“It’s just that when a team is shooting like that, there’s only so much you can do personally,” Zion Williamson said. “They were shooting the ball; they were hitting every shot. We’ve got to come together as a team, our coaches have to come together, and we’ve all got to just figure out how we’re going to adjust to it.”

“I don’t think it’s that we’re not playing hard, we’re just not into the ball defensively,” Gentry said. “I think we’re trying to compete and doing some [good] things, but you just can’t give up a 49-point quarter, and you can’t give up a 40-point quarter in the third quarter. Our defense has to be better from the standpoint of following game plans and then just the overall effort as far as you’re talking about. We’ve just got to be into the ball a lot more, not a little bit more, and we’ve got to be much more active defensively.”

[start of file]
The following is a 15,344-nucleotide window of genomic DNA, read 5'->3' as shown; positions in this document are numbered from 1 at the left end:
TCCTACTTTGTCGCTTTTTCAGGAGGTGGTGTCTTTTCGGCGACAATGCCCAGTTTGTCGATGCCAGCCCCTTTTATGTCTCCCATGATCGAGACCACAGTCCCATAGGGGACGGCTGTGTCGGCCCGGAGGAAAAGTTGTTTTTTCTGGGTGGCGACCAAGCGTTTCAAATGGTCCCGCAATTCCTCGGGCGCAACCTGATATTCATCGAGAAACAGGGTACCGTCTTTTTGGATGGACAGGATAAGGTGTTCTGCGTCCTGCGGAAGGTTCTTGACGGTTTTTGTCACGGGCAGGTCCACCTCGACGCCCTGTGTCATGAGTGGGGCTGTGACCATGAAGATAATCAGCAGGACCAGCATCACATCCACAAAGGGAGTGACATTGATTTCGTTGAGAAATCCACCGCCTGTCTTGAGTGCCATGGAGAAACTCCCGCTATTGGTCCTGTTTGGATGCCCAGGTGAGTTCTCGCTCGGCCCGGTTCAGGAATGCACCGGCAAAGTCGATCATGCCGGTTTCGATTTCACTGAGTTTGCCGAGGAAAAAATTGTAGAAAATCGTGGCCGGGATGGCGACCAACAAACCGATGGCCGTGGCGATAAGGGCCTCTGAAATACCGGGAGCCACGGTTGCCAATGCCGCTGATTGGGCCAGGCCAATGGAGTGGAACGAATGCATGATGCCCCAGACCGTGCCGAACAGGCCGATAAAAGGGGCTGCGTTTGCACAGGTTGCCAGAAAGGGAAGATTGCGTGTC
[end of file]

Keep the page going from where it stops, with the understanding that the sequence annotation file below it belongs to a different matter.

Gentry contradicts himself here, no? It’s not that we’re not playing hard, but there needs to be more effort on the defensive side of the ball?

Few head coaches are comfortable throwing their players under the bus, especially such a young group of kids. And it’s probably even harder for Alvin, whose personality prefers to avoid confrontation. However, it must be said: the fight to do everything necessary wasn’t on display against the Kings.

The pursuit of the 2020 playoffs isn’t completely dead in the water yet. Four games remain, and as we’ve witnessed, New Orleans’ direct competition for the 8th and 9th seeds in the West has struggled to take care of a lot of business, too.

But if recent trends are a thing, the Pelicans are in big trouble. Someone is going to do enough. Just like today. Sacramento got whatever they wanted, whenever they wanted. In a game the Pelicans needed to out-hustle, out-grind and out-work the Kings, they flopped.

For more Pelicans talk, subscribe to The Bird Calls podcast feed on iTunes, Spotify, Stitcher or Google Podcasts. You can follow this author on Twitter at @OlehKosel.